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Question Video: Explaining Why Ashless Filter Paper Is Used in Gravimetric Analysis Chemistry

In the precipitation method, why do we use ashless filter paper in chemical analysis? [A] Because it filters the precipitate from the solution efficiently. [B] Because we know its mass, so we can calculate the mass of the precipitate easily. [C] Because it is affordable. [D] Because it is completely ignited without leaving ash.

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Video Transcript

In the precipitation method, why do we use ashless filter paper in chemical analysis? (A) Because it filters the precipitate from the solution efficiently. (B) Because we know its mass, so we can calculate the mass of the precipitate easily. (C) Because it is affordable. (D) Because it is completely ignited without leaving ash.

Precipitates are formed in some chemical reactions. If two soluble reactants in aqueous solution are mixed together, an insoluble product may appear. The insoluble product in this case is referred to as a precipitate. This question refers to a precipitation method. This is in the context of precipitation gravimetry. This is an analytical technique that uses the formation and mass of a precipitate to determine the mass of an analyte.

To do this type of analysis effectively, we first need to collect, wash, and then dry the precipitate that’s formed in the reaction. By knowing the accurate mass of precipitate, we can find the mass of analyte that it was formed from. So in this type of analysis, the mass of the analyte is determined from the accurate mass of the precipitate formed in experimental procedure.

Usually, the precipitate is collected by first using a filtration technique. The precipitate is separated from the liquid solution by passing it through a filter paper. The precipitate is then washed with distilled water to remove soluble contaminants. If the accurate mass of precipitate obtained is to be determined, it must be absolutely dry before its mass is measured. The damp filter paper containing the damp precipitate can be placed in a drying oven at 120 degrees Celsius for several hours.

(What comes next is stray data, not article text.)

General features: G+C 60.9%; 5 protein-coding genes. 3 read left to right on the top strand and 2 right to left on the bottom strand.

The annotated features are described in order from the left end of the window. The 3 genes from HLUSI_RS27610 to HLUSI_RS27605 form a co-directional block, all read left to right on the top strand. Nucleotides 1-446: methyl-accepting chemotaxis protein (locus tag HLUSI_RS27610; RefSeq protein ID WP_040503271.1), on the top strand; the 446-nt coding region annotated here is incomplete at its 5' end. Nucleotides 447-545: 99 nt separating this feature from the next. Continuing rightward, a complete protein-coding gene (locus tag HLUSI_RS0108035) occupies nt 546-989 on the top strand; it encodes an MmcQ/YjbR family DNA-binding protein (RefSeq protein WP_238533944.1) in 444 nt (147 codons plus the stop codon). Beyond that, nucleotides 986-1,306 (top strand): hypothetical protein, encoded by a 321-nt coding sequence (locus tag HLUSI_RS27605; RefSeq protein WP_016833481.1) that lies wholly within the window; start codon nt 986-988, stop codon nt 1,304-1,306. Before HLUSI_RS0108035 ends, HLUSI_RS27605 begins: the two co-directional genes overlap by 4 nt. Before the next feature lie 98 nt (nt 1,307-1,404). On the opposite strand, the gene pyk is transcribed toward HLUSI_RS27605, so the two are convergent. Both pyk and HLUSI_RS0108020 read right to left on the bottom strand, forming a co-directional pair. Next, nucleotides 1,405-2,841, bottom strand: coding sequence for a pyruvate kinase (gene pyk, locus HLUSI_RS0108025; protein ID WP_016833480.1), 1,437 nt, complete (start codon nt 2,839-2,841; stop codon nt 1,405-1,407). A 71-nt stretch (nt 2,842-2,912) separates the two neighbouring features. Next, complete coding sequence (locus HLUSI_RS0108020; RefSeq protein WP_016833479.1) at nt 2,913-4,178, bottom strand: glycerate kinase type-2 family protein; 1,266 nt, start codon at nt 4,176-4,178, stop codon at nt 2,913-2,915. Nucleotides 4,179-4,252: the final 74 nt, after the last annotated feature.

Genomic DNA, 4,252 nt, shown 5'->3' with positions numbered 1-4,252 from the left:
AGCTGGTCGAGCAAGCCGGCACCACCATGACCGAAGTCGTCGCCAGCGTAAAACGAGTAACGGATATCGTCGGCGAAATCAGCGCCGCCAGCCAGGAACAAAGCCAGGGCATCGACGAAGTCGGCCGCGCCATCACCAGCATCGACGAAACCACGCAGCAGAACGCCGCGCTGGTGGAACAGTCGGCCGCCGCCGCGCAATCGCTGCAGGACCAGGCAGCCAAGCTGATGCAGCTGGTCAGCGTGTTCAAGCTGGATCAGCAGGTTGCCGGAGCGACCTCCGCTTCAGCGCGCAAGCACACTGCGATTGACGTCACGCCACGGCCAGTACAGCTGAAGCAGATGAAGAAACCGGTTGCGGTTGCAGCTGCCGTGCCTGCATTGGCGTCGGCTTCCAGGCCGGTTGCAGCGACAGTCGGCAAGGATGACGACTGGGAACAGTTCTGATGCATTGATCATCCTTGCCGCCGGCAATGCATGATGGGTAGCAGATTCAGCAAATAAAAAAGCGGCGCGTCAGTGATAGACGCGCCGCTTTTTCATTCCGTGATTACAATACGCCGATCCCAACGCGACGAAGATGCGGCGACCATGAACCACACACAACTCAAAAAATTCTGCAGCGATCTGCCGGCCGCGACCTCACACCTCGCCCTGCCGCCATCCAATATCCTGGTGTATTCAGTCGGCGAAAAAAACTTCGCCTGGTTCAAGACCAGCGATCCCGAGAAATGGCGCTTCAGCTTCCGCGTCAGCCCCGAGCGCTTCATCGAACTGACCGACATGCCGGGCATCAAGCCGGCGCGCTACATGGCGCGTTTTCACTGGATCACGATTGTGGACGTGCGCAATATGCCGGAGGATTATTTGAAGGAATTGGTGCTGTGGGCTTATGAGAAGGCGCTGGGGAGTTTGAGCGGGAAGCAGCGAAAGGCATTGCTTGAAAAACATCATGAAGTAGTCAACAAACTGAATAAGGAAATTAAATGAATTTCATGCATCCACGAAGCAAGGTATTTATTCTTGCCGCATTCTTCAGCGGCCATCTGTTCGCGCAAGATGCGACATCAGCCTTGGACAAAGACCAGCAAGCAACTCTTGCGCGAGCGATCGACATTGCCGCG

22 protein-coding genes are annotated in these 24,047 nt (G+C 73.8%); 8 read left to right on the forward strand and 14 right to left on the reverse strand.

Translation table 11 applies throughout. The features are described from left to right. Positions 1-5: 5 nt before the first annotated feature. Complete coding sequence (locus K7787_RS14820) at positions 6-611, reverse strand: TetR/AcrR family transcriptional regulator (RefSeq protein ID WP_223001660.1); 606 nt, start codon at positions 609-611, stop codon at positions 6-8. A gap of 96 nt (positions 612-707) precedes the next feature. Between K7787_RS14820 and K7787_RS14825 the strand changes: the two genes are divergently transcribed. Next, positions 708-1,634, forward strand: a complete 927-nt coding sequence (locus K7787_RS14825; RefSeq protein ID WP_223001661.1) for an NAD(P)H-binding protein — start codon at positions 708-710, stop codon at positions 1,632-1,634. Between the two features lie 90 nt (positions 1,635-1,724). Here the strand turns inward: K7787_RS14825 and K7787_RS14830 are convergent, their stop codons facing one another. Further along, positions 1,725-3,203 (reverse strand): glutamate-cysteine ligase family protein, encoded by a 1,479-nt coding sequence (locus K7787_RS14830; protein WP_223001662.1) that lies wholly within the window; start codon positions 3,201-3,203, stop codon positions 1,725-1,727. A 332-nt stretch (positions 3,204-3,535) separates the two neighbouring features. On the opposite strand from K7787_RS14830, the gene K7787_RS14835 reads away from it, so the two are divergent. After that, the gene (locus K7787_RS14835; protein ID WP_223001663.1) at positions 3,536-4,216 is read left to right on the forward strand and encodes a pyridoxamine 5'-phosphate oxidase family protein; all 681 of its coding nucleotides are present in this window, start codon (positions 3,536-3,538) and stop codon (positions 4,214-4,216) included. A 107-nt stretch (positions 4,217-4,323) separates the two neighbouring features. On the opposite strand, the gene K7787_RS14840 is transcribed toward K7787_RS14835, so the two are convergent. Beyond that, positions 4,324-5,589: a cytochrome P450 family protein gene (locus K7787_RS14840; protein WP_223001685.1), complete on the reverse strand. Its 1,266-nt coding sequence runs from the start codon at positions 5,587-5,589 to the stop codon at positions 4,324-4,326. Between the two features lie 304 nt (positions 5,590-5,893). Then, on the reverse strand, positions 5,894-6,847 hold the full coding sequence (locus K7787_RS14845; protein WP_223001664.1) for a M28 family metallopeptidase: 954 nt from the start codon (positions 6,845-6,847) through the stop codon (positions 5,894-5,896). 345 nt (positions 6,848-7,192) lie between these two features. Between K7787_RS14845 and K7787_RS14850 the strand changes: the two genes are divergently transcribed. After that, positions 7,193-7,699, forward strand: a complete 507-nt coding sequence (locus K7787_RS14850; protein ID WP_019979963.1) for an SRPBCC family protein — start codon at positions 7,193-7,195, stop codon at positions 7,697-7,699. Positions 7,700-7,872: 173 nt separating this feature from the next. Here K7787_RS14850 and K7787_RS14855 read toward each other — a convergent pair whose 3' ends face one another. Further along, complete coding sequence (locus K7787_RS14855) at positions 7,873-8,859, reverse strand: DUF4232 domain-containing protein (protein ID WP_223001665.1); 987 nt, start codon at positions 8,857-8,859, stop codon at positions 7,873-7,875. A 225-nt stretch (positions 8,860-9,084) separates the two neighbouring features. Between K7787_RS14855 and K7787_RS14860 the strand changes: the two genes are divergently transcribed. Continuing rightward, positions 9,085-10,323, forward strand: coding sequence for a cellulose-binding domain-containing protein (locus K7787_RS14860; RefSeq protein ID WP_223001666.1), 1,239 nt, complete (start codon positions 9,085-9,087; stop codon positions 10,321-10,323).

Using this approach, the sample would be dried to constant mass. The mass of the dry filter paper plus the mass of the dry precipitate could then be obtained accurately using an analytical balance. The mass of dry precipitate will be found by subtracting the mass of the filter paper, which would have been determined before the analysis. Ashless filter paper may be used instead. This will ignite during the drying process.

Using this approach, the damp ashless filter paper and the damp precipitate will be heated far more strongly in a crucible. It’s important that the mass of the crucible is accurately determined prior to the analysis. After the ashless filter paper has completely ignited and the precipitate is completely dried, all that remains is a dry precipitate with no residue contained inside the crucible.

Upon cooling, the mass of the crucible plus the mass of the pure dry precipitate can be obtained accurately using analytical balance. The mass of the precipitate is obtained by subtracting the mass of the crucible from the mass determined here. If the filter paper were not truly ashless and it left an ash residue mixed in with the precipitate, we would record a larger mass than expected for the precipitate alone at the end of this procedure. It would therefore be very difficult to obtain the true mass of precipitate formed in the analysis.

Ashless filter paper is used because it leaves no ash residue that could contaminate the dry precipitate sample and therefore affect its mass in the analysis. So to answer the question “In the precipitation method, why do we use ashless filter paper in chemical analysis?” the answer is because it’s completely ignited without leaving ash.

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